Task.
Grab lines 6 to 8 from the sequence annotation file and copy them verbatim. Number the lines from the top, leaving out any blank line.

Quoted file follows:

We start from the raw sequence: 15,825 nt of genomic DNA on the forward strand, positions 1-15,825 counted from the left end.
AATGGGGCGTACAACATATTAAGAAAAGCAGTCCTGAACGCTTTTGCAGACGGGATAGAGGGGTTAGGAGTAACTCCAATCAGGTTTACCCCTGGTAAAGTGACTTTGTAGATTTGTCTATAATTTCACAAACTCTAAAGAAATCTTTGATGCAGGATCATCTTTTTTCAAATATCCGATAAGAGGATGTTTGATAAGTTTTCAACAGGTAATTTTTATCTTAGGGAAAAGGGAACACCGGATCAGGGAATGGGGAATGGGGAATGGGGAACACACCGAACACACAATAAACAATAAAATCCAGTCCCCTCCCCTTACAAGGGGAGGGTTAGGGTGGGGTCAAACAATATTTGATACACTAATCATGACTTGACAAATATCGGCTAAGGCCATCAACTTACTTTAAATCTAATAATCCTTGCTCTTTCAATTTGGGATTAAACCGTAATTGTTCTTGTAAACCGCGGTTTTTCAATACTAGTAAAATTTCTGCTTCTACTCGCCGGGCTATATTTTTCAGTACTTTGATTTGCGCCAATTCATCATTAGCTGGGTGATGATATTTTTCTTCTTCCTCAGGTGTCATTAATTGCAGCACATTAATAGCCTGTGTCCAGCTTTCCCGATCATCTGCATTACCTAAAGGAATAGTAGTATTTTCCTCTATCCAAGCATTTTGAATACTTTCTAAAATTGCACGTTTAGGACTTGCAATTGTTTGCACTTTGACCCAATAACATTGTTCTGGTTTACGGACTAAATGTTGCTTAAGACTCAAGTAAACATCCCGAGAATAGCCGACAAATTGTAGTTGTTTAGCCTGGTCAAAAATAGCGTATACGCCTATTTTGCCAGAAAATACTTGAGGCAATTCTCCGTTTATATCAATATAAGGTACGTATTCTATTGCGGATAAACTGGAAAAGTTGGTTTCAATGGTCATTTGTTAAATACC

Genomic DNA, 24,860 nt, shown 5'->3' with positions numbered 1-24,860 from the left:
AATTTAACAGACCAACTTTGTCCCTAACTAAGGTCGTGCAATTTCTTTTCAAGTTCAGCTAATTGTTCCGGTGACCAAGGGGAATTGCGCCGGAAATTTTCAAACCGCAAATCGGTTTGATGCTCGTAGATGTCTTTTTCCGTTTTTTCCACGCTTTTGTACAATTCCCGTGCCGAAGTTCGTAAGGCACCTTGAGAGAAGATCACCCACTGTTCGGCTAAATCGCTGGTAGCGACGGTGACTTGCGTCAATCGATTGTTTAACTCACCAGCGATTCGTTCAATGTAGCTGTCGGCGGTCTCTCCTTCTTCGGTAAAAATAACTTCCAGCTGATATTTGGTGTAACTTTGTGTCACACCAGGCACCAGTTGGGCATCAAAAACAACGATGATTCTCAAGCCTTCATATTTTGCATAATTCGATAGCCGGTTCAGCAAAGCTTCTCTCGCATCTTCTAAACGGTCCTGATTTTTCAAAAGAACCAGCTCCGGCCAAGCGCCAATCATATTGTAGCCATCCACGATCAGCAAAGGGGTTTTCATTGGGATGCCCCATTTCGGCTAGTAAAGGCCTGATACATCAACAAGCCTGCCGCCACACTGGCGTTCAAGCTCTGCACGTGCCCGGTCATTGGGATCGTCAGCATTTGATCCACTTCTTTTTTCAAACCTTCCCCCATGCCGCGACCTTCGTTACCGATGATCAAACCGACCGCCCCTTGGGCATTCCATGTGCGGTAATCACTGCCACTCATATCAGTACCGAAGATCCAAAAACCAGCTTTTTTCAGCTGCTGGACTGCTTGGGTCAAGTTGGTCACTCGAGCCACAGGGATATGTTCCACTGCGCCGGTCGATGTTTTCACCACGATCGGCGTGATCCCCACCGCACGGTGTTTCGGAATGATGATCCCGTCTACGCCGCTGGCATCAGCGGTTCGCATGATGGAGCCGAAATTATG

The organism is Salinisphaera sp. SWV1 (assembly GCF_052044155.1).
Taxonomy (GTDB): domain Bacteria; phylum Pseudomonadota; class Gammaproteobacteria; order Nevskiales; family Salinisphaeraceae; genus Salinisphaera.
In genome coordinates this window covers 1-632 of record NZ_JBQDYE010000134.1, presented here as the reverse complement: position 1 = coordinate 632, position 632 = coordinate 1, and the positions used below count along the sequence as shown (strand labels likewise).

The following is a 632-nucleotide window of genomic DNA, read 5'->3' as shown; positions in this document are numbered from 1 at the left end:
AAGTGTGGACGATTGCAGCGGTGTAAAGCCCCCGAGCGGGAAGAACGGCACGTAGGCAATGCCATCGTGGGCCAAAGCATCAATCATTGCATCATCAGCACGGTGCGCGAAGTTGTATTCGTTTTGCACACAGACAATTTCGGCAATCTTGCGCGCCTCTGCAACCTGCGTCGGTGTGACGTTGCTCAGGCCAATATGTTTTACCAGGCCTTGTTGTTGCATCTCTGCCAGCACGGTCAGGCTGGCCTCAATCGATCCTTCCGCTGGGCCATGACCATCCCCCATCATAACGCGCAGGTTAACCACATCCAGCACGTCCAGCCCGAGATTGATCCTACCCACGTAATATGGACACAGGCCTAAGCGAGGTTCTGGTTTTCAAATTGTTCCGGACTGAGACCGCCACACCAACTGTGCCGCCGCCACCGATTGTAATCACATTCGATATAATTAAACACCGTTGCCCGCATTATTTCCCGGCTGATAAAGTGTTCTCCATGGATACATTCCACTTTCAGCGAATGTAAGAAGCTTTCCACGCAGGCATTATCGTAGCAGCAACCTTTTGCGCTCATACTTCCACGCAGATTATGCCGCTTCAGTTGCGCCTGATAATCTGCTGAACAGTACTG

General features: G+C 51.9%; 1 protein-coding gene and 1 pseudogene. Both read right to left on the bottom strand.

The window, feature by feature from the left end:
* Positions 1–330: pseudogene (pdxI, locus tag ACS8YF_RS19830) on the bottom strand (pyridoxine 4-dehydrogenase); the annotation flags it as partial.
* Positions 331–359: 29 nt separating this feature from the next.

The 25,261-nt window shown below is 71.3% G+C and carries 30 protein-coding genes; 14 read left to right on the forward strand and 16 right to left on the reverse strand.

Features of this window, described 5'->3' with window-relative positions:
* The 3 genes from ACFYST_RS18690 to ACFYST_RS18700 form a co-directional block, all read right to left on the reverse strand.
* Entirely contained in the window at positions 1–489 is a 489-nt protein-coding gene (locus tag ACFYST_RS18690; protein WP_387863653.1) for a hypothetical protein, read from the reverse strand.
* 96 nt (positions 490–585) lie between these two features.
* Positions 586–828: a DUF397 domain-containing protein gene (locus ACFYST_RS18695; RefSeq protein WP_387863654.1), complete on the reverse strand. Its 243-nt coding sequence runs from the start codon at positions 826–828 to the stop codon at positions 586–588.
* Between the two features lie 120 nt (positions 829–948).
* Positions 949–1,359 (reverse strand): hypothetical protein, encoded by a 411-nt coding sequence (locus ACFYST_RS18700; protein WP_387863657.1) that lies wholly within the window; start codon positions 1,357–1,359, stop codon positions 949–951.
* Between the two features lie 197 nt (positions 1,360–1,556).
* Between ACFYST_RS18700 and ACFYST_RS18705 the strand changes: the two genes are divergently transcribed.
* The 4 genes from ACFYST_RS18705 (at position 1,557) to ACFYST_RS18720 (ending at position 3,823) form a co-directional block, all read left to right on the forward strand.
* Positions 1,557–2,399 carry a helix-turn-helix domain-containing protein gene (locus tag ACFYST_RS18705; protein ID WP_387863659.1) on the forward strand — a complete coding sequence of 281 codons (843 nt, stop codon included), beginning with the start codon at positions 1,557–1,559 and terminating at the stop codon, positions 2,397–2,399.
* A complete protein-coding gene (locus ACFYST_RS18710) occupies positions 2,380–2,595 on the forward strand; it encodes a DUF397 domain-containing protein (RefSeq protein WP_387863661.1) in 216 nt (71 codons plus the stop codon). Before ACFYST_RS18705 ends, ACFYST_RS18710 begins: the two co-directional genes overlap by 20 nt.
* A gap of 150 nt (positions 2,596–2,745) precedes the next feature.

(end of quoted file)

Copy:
Taxonomy (GTDB): domain Bacteria; phylum Pseudomonadota; class Gammaproteobacteria; order Nevskiales; family Salinisphaeraceae; genus Salinisphaera.
In genome coordinates this window covers 1-632 of record NZ_JBQDYE010000134.1, presented here as the reverse complement: position 1 = coordinate 632, position 632 = coordinate 1, and the positions used below count along the sequence as shown (strand labels likewise).

The following is a 632-nucleotide window of genomic DNA, read 5'->3' as shown; positions in this document are numbered from 1 at the left end: